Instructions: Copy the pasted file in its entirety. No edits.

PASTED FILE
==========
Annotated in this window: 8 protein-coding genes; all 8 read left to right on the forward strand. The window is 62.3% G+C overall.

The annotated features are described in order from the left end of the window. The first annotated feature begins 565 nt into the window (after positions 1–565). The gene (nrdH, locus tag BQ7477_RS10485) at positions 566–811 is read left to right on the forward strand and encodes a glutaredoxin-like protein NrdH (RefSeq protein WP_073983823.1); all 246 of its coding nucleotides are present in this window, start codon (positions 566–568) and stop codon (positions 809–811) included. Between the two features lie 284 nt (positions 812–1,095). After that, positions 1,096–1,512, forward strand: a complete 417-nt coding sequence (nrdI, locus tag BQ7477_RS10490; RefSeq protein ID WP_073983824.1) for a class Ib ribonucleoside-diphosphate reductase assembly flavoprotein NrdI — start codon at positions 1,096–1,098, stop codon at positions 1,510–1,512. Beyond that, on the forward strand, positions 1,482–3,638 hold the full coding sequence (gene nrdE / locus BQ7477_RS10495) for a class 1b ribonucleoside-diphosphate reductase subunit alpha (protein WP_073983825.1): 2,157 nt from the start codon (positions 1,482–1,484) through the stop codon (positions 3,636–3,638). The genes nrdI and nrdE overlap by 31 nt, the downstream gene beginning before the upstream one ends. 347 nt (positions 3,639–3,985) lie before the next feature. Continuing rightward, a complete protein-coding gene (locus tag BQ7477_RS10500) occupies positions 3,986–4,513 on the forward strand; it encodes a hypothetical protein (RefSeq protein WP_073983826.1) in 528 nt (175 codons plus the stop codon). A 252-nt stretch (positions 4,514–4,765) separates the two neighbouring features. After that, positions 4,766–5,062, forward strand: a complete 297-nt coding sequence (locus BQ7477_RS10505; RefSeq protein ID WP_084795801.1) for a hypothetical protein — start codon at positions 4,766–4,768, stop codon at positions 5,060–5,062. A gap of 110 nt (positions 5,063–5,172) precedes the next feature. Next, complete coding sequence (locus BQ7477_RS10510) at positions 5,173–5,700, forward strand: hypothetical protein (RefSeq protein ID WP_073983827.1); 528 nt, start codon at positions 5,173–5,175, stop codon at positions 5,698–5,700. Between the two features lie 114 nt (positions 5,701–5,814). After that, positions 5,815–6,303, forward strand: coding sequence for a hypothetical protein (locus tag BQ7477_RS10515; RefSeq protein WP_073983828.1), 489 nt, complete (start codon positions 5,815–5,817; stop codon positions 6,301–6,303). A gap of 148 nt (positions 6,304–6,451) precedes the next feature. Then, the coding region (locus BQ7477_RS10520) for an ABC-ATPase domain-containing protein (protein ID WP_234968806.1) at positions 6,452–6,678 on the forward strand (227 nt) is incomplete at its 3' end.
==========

Annotated in this window: 8 protein-coding genes; all 8 read left to right on the forward strand. The window is 62.3% G+C overall.

The annotated features are described in order from the left end of the window. The first annotated feature begins 565 nt into the window (after positions 1–565). The gene (nrdH, locus tag BQ7477_RS10485) at positions 566–811 is read left to right on the forward strand and encodes a glutaredoxin-like protein NrdH (RefSeq protein WP_073983823.1); all 246 of its coding nucleotides are present in this window, start codon (positions 566–568) and stop codon (positions 809–811) included. Between the two features lie 284 nt (positions 812–1,095). After that, positions 1,096–1,512, forward strand: a complete 417-nt coding sequence (nrdI, locus tag BQ7477_RS10490; RefSeq protein ID WP_073983824.1) for a class Ib ribonucleoside-diphosphate reductase assembly flavoprotein NrdI — start codon at positions 1,096–1,098, stop codon at positions 1,510–1,512. Beyond that, on the forward strand, positions 1,482–3,638 hold the full coding sequence (gene nrdE / locus BQ7477_RS10495) for a class 1b ribonucleoside-diphosphate reductase subunit alpha (protein WP_073983825.1): 2,157 nt from the start codon (positions 1,482–1,484) through the stop codon (positions 3,636–3,638). The genes nrdI and nrdE overlap by 31 nt, the downstream gene beginning before the upstream one ends. 347 nt (positions 3,639–3,985) lie before the next feature. Continuing rightward, a complete protein-coding gene (locus tag BQ7477_RS10500) occupies positions 3,986–4,513 on the forward strand; it encodes a hypothetical protein (RefSeq protein WP_073983826.1) in 528 nt (175 codons plus the stop codon). A 252-nt stretch (positions 4,514–4,765) separates the two neighbouring features. After that, positions 4,766–5,062, forward strand: a complete 297-nt coding sequence (locus BQ7477_RS10505; RefSeq protein ID WP_084795801.1) for a hypothetical protein — start codon at positions 4,766–4,768, stop codon at positions 5,060–5,062. A gap of 110 nt (positions 5,063–5,172) precedes the next feature. Next, complete coding sequence (locus BQ7477_RS10510) at positions 5,173–5,700, forward strand: hypothetical protein (RefSeq protein ID WP_073983827.1); 528 nt, start codon at positions 5,173–5,175, stop codon at positions 5,698–5,700. Between the two features lie 114 nt (positions 5,701–5,814). After that, positions 5,815–6,303, forward strand: coding sequence for a hypothetical protein (locus tag BQ7477_RS10515; RefSeq protein WP_073983828.1), 489 nt, complete (start codon positions 5,815–5,817; stop codon positions 6,301–6,303). A gap of 148 nt (positions 6,304–6,451) precedes the next feature. Then, the coding region (locus BQ7477_RS10520) for an ABC-ATPase domain-containing protein (protein ID WP_234968806.1) at positions 6,452–6,678 on the forward strand (227 nt) is incomplete at its 3' end.